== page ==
Regan Russell’s death by a transport truck carrying pigs to slaughter has affected many in this community and new activists have joined the movement because of her death. “That is part of Regan’s legacy — a lot of animals were saved in her name. A lot of new people went to vigils. There were worldwide vigils when she died. I watched the livestreams and there was a woman in Chicago who went to a vigil in the middle of the night because they do vigils at live markets and sometimes the animals are brought in at night. She said, ‘I’m here. What brought me out was the horrific death of Regan.’ I found that so moving. Regan has inspired people around the world to do more.”

Before Regan was tragically killed, Animal Save Movement requested a meeting with Fearmans (where Regan was killed) because there were concerns about Brussells’s aggressive truck drivers putting the activists at risk. They even petitioned the owner to come up with a safety agreement, but their requests were ignored. The Ontario government also bears responsibility for passing ag-gag Bill 156 two days before Regan was killed, which made the truck drivers even more aggressive.

There were several activists at Fearmans the day Regan was killed — all put at risk because of the diabolical driver who stopped his truck in the wrong lane, forcing the activists to bear witness while standing between the truck and a lane of traffic on a busy street. Once the activists had moved back to the sidewalk, Regan stepped out on a green light to cross the entrance to Fearmans, which is when the truck driver accelerated into a right turn from the outside lane and struck her. One activist saw the horror unfold before her eyes. How does one live with that memory? How does one move past it?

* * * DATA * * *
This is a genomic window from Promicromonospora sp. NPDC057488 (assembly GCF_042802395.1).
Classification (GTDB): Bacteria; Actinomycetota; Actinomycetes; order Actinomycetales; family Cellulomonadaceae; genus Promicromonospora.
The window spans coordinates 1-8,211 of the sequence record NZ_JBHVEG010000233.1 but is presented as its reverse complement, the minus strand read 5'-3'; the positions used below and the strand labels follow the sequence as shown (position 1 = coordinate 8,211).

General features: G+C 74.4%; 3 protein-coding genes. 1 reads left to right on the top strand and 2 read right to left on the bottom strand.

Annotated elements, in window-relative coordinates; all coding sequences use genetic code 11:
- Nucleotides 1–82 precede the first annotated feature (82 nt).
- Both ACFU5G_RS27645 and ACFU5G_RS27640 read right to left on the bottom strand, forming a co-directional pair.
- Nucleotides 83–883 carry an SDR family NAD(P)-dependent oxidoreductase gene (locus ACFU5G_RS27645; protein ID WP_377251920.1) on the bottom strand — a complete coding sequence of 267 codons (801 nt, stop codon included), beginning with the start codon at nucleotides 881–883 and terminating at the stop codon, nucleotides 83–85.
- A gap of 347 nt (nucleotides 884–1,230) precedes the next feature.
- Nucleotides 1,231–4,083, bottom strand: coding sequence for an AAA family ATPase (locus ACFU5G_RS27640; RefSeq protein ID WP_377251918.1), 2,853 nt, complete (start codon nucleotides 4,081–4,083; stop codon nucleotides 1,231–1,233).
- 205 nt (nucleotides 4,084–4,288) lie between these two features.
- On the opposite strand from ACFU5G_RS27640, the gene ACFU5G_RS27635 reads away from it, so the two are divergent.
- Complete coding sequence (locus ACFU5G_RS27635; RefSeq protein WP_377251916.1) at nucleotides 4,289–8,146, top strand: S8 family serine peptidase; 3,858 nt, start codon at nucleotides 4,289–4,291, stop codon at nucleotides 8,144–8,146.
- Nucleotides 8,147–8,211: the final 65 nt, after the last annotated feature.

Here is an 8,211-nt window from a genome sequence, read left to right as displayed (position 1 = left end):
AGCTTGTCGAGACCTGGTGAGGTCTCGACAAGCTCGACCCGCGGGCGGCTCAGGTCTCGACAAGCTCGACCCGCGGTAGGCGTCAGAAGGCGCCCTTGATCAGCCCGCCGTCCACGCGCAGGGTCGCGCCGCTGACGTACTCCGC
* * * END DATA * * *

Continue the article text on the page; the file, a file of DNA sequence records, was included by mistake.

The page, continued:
Anita shares, “I think the way she’s coping is through activism. The psychologist said to take time off, take time out to heal and then come back. And that’s what she did. I think most people took time out. We asked all the witnesses not to come to vigils. Some of them insisted on coming back sooner. I think organizing for the animals is something that helps with healing as well.”

Activism is difficult and often thankless work, but it’s the primary force for change. As Margaret Mead said, “Never doubt that a small group of thoughtful, committed citizens can change the world; indeed, it’s the only thing that ever has.”

Those who attend vigils are briefed before, asked their names, and debriefed after the event. Books are recommended, such as Aftershock by Pattrice Jones. The community takes care of and supports each other; they socialize and take part in lighter forms of activism, such as vegan outreach and attending VegFests. Anita adds that she feels the success they achieve also plays a role in balancing the trauma they experience with street-level activism.